Thursday, July 15, 2010

UN asks for 9.5 billion dollars for humanitarian aid

The outgoing coordinator for the United Nations humanitarian efforts says they need 9.5 billion dollars this year. John Holmes says the money is needed to help 53 million needy people in 34 different countries.

Member nations of the UN have not been giving as much as the UN budgets require. Many countries have been keeping the money to instead take on economic crises in their own land.

From this AFP article that we found at Google News, we read more of John Holmes' comments and see an unfulfilled pledge concerning Haiti.

Last November, UN officials initially appealed for 7.1 billion dollars for 2010, but that figure has now ballooned to 9.5 billion due to new crises, including Haiti's devastating earthquake in January and worsening food emergencies in Africa's Sahel region and in the Central African Republic.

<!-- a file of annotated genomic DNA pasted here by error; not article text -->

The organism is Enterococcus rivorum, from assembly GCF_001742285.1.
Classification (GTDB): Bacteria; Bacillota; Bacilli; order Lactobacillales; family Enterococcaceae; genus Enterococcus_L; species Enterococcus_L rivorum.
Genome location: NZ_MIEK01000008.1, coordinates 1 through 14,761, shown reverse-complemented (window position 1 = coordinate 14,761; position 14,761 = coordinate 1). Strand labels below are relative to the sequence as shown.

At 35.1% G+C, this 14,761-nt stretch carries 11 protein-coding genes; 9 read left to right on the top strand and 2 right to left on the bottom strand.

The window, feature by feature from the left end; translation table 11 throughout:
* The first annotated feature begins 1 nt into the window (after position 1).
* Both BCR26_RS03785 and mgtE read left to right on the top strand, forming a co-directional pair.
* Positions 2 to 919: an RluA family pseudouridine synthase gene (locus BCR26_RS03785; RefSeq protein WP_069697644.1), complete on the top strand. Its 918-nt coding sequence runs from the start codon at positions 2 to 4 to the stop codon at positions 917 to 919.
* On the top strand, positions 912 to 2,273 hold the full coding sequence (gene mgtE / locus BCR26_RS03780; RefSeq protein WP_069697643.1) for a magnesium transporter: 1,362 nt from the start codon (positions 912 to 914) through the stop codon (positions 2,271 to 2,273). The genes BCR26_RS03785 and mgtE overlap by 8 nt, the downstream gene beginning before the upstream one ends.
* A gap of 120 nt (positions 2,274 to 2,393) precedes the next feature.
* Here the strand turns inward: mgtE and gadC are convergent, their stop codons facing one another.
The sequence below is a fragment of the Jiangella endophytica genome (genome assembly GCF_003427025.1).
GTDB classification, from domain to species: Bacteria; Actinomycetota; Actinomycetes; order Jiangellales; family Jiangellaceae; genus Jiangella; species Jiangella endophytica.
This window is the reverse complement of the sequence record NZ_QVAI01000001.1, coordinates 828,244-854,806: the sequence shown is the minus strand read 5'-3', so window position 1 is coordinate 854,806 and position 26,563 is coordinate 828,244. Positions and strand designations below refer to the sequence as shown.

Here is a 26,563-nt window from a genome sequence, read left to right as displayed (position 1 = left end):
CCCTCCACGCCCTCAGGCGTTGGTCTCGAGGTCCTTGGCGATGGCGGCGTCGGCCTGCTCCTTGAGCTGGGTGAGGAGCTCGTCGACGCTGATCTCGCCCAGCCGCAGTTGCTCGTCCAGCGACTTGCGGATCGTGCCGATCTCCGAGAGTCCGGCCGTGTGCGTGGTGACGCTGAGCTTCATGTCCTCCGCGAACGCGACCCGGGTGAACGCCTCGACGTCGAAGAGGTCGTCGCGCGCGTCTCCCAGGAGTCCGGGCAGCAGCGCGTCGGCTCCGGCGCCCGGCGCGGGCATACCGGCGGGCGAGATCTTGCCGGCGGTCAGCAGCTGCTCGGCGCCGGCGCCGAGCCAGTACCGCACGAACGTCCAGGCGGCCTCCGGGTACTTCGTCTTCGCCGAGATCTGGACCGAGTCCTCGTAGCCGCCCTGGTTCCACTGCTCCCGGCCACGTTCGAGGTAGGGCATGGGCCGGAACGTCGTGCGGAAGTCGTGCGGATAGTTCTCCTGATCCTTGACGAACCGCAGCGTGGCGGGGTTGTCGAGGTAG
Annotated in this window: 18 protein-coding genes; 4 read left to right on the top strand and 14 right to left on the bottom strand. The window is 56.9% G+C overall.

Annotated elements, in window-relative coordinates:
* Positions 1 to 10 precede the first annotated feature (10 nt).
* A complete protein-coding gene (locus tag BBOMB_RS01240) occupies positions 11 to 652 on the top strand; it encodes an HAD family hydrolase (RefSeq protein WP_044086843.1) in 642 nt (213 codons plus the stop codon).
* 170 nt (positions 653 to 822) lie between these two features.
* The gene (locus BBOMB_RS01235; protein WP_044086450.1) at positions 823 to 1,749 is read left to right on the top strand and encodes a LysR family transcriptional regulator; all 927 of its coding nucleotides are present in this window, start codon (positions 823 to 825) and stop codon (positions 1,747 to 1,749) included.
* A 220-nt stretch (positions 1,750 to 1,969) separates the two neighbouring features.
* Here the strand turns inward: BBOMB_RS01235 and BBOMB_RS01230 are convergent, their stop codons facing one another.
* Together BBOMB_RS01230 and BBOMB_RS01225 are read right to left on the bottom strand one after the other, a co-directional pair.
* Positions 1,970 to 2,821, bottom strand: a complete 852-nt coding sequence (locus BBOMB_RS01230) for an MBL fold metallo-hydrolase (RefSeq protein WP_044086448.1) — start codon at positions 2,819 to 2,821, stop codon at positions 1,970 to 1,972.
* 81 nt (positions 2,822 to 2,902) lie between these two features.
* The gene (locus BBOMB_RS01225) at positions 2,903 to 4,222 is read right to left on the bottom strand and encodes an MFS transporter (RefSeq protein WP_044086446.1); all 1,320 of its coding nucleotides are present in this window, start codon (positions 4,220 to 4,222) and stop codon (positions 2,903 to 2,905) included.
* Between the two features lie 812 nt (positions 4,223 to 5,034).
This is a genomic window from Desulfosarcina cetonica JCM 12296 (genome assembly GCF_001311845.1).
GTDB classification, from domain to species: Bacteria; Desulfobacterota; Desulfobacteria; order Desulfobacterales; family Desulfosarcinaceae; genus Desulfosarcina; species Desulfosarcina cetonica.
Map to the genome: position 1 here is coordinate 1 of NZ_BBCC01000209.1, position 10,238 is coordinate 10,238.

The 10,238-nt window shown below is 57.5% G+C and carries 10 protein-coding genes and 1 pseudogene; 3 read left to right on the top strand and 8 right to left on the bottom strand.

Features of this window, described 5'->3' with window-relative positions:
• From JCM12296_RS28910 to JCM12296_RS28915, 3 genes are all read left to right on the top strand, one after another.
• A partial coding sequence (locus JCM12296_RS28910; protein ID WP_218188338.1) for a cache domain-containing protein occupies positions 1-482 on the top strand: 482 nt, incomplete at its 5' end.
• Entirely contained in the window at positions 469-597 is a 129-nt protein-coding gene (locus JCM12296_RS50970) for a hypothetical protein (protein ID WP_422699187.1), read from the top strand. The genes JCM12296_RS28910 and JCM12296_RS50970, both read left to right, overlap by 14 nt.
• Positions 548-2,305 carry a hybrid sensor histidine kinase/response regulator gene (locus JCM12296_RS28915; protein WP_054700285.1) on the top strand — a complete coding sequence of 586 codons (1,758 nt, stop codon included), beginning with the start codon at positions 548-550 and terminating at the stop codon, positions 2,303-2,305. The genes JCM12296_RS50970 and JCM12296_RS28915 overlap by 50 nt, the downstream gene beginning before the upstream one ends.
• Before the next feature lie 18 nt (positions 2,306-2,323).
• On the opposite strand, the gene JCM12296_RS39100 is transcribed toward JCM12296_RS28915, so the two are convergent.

Holmes' UN office for the Coordination of Humanitarian Affairs (OCHA) said roughly 48 percent of the appeals were now funded, leaving a shortfall of 4.9 billion dollars.

"Maintaining humanitarian aid budgets this year in the face of recession and pressure on budgets has been a real achievement by many donors," Holmes said.

"I urge them to keep up this effort to ensure that people struck by disaster or conflict receive the help they desperately need for the rest of the year," he added.

Holmes, a Briton, is to step down as OCHA head at the end of August and will be replaced by Valerie Amos, currently the British High Commissioner to Australia.

In Haiti, some 250,000 people were killed and 1.5 million left homeless in the January 12 earthquake, which ravaged much of the capital Port-au-Prince.

An international conference in New York in March pledged more than 10 billion dollars over five years for Haiti's reconstruction, but only a fraction of the promised aid has materialized.

1 comment:

Matt Davies said...

G8 countries can find nearly $1 billion to fund security for their meetings (estimated costs for G8/20 meeting in Toronto) but can't make good their pledges? Come on, who are they kidding!